Summer Reading: Homer’s Odyssey Books 17-20

Last time, I wrote about Books 13-16 of the Odyssey. Now we move onto Books 17-20, and as usual, I will begin with a summary of plot events:

Book 17: Telemachus returns to his house, and his nurse, Eurykleia, and his mother Penelope are overjoyed to see him. He does not reveal that Odysseus is already on Ithaca, but instead reports to Penelope what he has learned from Menelaus, that Odysseus is being held captive by Kalypso. The seer Theoklymenos, however, prophesizes that Odysseus is near and even now is plotting his revenge.

Eumaios guides the disguised Odysseus into town, where they are accosted by Melanthios the goatherd, who serves the suitors willingly. He insults and assaults Odysseus. At the front gates of the palace, Odysseus’ faithful hound Argos recognizes him, but Odysseus must hide his emotions. The old dog dies, having laid eyes on his master for the last time.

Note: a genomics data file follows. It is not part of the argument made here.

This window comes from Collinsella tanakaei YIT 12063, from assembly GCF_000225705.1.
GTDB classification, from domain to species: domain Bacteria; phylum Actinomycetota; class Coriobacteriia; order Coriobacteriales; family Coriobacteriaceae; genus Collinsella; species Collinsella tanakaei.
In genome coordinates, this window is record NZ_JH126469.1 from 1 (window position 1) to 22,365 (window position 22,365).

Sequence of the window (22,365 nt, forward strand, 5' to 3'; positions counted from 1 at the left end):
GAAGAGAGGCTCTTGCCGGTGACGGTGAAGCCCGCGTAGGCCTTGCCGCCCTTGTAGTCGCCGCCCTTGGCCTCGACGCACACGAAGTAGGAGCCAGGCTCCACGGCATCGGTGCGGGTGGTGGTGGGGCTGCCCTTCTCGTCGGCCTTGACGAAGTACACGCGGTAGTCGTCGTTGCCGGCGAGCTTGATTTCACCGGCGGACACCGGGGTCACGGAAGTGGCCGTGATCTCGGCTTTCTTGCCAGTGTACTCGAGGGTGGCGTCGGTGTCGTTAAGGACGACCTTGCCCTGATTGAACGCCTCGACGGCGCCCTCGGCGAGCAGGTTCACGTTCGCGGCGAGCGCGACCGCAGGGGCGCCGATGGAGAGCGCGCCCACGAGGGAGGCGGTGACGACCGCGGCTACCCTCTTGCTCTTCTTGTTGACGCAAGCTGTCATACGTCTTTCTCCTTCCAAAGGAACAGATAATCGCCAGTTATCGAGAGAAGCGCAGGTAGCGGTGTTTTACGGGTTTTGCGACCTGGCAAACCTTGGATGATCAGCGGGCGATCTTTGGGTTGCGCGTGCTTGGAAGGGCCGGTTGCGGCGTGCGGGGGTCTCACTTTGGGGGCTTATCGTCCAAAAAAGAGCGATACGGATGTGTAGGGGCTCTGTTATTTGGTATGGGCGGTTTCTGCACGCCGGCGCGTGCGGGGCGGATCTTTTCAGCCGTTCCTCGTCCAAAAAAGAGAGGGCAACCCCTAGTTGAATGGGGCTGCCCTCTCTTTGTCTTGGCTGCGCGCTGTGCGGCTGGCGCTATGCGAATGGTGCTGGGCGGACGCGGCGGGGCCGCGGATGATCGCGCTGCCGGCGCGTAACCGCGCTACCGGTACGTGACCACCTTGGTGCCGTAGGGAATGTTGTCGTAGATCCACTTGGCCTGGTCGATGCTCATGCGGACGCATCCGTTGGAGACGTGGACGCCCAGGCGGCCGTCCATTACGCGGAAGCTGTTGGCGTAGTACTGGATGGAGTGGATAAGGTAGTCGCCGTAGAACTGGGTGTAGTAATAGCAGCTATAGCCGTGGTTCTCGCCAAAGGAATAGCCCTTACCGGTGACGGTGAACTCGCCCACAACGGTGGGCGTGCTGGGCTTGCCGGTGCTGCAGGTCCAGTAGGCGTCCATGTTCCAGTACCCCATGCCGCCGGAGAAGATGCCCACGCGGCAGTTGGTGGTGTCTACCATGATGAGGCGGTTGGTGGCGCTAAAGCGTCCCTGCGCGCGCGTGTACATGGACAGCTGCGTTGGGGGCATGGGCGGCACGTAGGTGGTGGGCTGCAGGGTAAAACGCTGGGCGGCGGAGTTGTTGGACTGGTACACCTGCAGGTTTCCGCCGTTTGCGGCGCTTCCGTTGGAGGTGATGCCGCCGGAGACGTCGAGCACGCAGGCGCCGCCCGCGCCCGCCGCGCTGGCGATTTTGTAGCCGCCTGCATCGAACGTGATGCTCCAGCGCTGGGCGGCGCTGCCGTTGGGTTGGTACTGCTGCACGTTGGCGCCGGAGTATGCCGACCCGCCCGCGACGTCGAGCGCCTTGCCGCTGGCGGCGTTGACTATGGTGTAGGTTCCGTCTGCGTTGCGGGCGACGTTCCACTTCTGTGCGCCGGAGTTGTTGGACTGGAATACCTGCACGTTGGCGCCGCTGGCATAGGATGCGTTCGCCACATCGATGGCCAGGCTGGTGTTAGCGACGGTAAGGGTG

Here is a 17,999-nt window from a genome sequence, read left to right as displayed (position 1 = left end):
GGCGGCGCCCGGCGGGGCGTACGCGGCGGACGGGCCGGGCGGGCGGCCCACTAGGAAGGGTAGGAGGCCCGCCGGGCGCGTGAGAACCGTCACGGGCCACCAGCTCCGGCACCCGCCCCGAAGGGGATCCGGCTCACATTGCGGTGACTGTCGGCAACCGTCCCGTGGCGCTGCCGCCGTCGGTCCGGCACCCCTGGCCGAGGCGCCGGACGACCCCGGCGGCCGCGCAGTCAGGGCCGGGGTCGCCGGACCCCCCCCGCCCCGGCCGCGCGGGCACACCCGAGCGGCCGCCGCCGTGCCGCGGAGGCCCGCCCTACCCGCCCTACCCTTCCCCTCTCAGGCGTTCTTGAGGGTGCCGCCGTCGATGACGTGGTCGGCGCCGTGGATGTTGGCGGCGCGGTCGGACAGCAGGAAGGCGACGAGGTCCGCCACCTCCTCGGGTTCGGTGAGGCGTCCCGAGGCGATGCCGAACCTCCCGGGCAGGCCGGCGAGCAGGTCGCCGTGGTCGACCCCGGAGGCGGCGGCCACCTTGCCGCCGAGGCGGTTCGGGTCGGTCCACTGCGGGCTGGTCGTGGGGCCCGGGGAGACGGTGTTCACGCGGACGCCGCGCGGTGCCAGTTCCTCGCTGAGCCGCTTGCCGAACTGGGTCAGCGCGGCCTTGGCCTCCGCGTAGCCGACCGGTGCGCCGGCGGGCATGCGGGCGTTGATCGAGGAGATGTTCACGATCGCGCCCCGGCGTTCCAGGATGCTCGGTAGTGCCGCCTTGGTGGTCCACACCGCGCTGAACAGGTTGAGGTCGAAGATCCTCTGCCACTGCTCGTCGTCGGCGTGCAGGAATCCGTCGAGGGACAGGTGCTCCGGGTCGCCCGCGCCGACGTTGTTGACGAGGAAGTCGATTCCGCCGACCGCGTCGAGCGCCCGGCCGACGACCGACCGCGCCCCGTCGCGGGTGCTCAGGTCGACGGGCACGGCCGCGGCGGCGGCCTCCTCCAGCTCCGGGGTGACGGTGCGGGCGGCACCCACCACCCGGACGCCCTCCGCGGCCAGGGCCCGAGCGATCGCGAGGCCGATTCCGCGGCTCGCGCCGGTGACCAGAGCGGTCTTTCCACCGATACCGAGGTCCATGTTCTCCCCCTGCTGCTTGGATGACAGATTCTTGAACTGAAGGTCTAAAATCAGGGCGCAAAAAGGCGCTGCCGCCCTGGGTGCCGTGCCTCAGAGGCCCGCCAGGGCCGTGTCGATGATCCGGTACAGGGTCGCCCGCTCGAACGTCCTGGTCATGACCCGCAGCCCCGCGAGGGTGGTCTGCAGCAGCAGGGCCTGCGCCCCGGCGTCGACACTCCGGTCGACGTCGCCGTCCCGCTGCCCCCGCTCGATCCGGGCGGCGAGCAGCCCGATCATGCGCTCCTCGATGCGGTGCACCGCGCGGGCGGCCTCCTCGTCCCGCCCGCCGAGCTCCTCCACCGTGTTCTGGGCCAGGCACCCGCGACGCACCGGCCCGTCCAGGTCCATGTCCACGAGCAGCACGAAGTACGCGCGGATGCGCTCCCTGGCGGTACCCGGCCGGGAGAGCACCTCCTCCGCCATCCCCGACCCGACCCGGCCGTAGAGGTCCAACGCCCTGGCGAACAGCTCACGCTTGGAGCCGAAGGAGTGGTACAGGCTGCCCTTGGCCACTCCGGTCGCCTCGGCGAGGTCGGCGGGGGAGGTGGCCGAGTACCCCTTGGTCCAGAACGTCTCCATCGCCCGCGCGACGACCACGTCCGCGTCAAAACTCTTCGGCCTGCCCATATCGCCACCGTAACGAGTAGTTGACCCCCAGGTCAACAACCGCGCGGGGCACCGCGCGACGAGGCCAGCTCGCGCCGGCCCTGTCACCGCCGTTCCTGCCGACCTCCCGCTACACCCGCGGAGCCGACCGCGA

The “beggar” Odysseus enters the palace as Telemachus’ guest. He begs among the suitors and receives some food, but Antinous (leader of the suitors) gives him nothing and strikes him with a footstool. Penelope invites the beggar to share his news of Odysseus, but he wants to speak to her alone, after the suitors have left for the evening.

Book 18: Odysseus is challenged by another beggar, Iros. The suitors make them fight each other, with food as the prize. Odysseus wins, but makes sure not to kill Iros. Afterwards, Odysseus speaks to Amphinomos, one of the better suitors, and he warns him to leave before the king returns and seeks his revenge.